A demo for the TI-83+ series and TI-83 can be found in Nostromo.zip. As always, this is a piece of software in development and there may be calculator-crashing bugs, so please back up any important files before running it.

Enlarging the world

Sunday, 7th November 2010

There have been very few changes to the features of Nostromo recently. I have tried a number of ways to optimise the performance and whilst the handful of micro-optimisations I have made have boosted the frame rate a little none of the higher-level optimisations have done much. I did try, for example, storing a bounding box around each BSP node and ignoring it (and all its children) should this bounding box fall outside the field of view; the additional code to check the bounding box ended up halving the framerate rather than improving it.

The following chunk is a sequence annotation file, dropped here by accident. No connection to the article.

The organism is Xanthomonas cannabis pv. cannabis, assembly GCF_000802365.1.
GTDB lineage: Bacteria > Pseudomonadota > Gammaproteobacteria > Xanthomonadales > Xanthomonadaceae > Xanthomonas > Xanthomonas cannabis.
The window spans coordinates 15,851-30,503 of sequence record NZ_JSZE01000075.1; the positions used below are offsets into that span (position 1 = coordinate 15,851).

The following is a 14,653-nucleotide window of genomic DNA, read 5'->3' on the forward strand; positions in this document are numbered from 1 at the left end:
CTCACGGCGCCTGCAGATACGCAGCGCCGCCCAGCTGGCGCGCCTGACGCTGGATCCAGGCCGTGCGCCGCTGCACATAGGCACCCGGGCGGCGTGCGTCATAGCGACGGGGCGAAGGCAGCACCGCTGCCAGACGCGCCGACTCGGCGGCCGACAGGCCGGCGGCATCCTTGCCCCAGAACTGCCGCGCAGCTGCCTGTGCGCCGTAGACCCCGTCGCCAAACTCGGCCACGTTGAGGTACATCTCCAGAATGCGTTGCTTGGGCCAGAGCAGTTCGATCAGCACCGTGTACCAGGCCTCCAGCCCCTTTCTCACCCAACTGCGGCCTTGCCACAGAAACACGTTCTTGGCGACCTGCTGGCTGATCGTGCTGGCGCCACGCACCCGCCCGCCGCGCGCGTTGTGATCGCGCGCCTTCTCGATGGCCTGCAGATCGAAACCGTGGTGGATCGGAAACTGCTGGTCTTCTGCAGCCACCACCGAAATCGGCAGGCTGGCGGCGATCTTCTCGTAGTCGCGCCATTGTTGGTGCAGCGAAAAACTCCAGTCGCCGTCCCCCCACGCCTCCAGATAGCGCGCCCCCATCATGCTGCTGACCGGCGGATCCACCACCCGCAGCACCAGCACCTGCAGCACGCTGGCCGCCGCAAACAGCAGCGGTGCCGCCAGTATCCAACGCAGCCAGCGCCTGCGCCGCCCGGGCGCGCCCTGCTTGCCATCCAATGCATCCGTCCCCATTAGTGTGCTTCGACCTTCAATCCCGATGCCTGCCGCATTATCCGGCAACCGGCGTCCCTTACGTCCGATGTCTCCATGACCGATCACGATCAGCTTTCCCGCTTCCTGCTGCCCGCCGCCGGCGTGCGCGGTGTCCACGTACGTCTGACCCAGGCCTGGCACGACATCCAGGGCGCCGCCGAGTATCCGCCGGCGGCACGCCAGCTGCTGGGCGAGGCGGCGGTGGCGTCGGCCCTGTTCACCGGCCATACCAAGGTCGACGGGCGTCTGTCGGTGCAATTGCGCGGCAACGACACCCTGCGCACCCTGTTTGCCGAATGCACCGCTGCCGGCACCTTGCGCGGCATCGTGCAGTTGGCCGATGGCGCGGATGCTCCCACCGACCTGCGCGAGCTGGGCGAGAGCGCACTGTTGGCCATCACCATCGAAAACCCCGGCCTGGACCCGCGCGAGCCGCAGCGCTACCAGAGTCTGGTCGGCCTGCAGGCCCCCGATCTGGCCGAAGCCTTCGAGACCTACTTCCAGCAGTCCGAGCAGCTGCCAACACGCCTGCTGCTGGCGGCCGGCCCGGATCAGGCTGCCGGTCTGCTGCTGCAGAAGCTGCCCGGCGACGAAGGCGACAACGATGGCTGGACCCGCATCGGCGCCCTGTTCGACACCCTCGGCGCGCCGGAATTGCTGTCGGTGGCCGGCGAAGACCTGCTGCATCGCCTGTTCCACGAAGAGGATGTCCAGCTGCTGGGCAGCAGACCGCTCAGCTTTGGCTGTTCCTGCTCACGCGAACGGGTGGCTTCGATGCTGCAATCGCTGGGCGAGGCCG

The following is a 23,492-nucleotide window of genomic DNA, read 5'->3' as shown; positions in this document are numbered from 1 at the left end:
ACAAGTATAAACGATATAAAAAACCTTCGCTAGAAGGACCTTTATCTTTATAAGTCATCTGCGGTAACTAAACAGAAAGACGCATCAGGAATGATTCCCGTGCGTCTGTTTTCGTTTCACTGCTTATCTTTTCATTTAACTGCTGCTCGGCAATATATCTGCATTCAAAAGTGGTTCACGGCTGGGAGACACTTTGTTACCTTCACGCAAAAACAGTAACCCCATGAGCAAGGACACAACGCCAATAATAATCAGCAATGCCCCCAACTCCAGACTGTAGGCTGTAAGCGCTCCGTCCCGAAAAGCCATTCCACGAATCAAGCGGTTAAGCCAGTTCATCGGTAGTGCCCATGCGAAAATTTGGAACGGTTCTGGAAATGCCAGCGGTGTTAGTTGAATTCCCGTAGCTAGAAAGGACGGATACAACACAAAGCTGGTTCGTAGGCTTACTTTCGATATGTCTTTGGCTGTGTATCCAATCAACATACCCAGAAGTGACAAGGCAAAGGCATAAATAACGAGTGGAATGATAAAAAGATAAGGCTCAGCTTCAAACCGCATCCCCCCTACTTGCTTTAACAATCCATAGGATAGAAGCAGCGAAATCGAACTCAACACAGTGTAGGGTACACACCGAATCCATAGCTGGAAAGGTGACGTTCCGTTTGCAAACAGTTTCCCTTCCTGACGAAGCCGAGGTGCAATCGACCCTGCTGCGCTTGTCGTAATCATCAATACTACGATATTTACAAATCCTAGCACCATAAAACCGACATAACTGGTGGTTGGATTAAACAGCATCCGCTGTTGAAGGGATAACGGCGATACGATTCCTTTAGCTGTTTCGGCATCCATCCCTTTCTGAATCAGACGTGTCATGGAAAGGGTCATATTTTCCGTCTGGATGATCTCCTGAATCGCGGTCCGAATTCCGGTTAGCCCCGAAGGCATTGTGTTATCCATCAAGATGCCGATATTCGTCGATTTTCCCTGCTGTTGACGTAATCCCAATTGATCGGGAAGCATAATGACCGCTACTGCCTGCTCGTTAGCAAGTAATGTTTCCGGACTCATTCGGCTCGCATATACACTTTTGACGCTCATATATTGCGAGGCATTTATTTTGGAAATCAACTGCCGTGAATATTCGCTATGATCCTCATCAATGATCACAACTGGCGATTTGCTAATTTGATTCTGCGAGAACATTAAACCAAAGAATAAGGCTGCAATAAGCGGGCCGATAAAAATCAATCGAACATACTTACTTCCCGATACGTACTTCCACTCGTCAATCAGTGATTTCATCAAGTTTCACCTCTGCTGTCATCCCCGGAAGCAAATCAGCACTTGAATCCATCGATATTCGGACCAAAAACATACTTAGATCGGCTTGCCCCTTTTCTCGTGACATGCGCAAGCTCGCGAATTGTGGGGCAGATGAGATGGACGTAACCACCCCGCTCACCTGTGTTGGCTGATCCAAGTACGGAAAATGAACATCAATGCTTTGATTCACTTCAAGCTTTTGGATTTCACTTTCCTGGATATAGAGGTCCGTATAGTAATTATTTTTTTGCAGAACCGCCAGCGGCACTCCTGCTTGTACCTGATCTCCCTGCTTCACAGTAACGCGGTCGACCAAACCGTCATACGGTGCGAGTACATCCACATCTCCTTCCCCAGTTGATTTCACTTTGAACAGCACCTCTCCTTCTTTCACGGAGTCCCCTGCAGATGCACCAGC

Nostromo 3D engine    Nostromo 3D engine    Nostromo 3D engine

Nostromo 3D engine    Nostromo 3D engine    Nostromo 3D engine

I have, however, enlarged the level quite considerably. A staircase connects the central room with the pit to a rather strangely-shaped arrangement of walls (again copied from E2M7). The room with a pit continues to cause issues; looking across it towards the room with the small central staircase forces the engine to step through a very large number of convex sub-sectors and check many walls. This drops the frame rate down to about 3 FPS on a TI-83+. However, this is specific to that room; the newly-added rooms have not noticeably affected the frame rate in other parts of the level.

Another minor improvement is that the engine now supports different sprites. I'm not too good at drawing them, as you can probably tell from the above screenshots, but at least the code is there to support them.

You can download a TI-83 and TI-83+ binary to try the demo on your calculator (please back up any important files first). Alternatively, here is an animated screenshot.

Adding sprite objects to the 3D world

Tuesday, 2nd November 2010

The previous entry showed a room from a map copied from DOOM's E2M7. I have since added the adjacent room:

DOOM E2M7    Nostromo 3D engine comparison

DOOM E2M7    Nostromo 3D engine comparison